Center for Financial Stability

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Policy Library (Note that the library is no longer being updated.)

You can filter the studies shown below by category, keyword, and/or author below or go back to the main library page.

Selected Studies
Virtual Currency

As technology propels the development of virtual worlds, members of these communities are creating and circulating their own currency. “Fiat” money produced in virtual worlds shares some of the functions as more traditional forms of money (see “Virtual Currency Schemes” by the ECB). Today, there are many virtual currencies. However, due to Bitcoin’s dominant market share, the CFS policy library focuses largely on Bitcoin.

Bitcoin is an extraordinary development at the nexus of software engineering and monetary theory. Due to the complexity and multidimensional nature of the topic, CFS hosted a roundtable to delve into details regarding Bitcoin. As part of our background work, we assembled and digested a wide range of papers, posting our favorite offerings on issues covering technology (see “Bitcoin: A Peer-to-Peer Electronic Cash System”), monetary and investment, as well as legal and regulatory.

May 1, 2015 Bitcoin Needs Smart and Safe Regulation
Lawrence Goodman
Lawrence Goodman discusses how the advent of virtual money may be another ground-breaking chapter in the history of finance, yet operations outside regulatory bounds pose risks. Therefore, it is essential to create a forward-looking and largely hands-off regulatory environment that does not stifle the entrepreneurial energies that drive this industry.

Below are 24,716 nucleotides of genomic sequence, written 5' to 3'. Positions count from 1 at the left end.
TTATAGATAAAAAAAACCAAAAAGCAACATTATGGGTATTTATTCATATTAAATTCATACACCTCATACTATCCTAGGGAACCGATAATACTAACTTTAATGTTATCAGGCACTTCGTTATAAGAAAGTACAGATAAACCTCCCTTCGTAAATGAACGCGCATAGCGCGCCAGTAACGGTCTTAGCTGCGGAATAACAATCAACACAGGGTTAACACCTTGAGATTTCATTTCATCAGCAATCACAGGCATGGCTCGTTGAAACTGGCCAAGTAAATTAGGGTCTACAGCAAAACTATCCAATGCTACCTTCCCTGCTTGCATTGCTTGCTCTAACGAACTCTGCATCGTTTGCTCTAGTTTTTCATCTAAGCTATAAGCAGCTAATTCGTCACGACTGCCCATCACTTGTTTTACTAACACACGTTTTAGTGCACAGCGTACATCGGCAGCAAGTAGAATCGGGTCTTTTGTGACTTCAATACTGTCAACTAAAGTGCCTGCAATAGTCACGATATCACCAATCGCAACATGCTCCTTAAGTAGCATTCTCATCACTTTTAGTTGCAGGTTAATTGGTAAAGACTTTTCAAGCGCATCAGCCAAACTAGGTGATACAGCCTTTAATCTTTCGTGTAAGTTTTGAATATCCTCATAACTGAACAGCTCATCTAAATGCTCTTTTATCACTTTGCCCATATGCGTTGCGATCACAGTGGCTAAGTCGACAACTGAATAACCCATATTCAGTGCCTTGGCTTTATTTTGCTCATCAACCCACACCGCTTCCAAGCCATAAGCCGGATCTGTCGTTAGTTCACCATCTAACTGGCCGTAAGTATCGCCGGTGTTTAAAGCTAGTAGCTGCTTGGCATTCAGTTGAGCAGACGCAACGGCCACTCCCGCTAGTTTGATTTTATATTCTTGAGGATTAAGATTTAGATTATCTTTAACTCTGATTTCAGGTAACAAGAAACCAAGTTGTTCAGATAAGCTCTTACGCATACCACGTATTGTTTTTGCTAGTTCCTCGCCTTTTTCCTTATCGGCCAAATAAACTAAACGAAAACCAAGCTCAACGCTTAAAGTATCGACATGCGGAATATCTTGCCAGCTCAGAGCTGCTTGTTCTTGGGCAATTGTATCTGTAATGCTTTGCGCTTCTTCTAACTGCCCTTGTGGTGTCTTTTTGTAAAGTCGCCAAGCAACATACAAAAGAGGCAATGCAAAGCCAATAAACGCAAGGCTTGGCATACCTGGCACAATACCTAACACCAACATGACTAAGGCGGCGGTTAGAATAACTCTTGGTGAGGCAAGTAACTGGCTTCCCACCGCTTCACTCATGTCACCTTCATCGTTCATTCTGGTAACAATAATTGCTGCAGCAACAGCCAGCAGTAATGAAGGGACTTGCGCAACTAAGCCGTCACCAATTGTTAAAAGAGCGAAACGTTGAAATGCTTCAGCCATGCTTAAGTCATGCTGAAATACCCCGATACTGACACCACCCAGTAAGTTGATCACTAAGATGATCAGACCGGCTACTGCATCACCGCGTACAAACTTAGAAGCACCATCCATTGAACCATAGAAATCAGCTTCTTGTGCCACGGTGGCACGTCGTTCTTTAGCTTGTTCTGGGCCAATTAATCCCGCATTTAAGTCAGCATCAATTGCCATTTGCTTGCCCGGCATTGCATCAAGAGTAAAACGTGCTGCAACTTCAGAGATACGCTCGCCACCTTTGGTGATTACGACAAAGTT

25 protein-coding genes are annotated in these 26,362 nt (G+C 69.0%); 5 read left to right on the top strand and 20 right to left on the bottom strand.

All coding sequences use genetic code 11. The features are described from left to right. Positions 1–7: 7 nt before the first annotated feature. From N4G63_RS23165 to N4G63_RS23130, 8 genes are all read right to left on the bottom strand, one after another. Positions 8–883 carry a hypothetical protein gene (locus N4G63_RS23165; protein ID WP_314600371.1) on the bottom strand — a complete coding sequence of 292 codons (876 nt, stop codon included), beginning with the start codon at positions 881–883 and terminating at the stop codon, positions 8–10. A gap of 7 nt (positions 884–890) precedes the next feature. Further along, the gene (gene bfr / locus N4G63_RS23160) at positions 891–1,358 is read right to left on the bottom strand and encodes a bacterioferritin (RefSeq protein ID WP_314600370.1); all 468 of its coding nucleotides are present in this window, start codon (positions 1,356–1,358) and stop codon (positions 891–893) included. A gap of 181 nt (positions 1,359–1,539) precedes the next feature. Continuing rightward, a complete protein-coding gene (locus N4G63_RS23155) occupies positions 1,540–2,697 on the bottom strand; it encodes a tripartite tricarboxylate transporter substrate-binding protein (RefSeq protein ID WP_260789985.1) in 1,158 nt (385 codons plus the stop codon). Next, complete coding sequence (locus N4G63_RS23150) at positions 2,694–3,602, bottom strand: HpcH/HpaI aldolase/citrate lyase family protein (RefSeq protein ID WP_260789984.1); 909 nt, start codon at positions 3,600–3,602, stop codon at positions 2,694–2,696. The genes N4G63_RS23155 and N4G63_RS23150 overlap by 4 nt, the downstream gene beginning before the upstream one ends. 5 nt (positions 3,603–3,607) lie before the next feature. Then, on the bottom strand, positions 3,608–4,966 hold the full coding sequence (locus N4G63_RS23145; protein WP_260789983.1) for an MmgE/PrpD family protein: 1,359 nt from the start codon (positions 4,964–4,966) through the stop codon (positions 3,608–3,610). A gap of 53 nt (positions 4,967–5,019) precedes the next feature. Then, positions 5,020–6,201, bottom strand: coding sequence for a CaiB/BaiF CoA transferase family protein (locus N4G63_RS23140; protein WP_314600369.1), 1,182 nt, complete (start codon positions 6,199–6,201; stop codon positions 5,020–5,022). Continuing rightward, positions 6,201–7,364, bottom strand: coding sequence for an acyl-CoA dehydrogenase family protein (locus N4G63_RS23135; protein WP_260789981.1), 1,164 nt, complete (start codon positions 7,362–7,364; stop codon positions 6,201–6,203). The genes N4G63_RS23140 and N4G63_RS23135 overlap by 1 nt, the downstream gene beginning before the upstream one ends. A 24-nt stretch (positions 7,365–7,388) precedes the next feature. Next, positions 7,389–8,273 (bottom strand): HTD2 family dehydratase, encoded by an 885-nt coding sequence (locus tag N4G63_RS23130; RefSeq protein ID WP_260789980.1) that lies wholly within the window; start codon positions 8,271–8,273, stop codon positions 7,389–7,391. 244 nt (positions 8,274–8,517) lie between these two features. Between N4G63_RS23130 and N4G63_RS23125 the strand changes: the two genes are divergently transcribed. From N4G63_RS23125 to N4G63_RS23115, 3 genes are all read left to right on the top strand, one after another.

January 27, 2015 The Age of Cryptocurrency
Paul Vigna and Michael Casey (The Wall Street Journal)
The Age of Cryptocurrency illustrates how cybermoney is poised to launch a revolution, one that could reinvent traditional financial and social structures while bringing the world's billions of "unbanked" individuals into a new global economy. Cryptocurrency holds the promise of a financial system without a middleman, one owned by the people who use it and one safeguarded from the devastation of a 2008-type crash.
January 26, 2015 Strategies for Improving the U.S. Payment System
Federal Reserve System
This paper presents a multi-faceted plan for collaborating with payment system stakeholders including large and small businesses, emerging payments firms, card networks, payment processors, consumers and financial institutions to enhance the speed, safety and efficiency of the U.S. payment system.
December 18, 2014 The Digital Revolution in Banking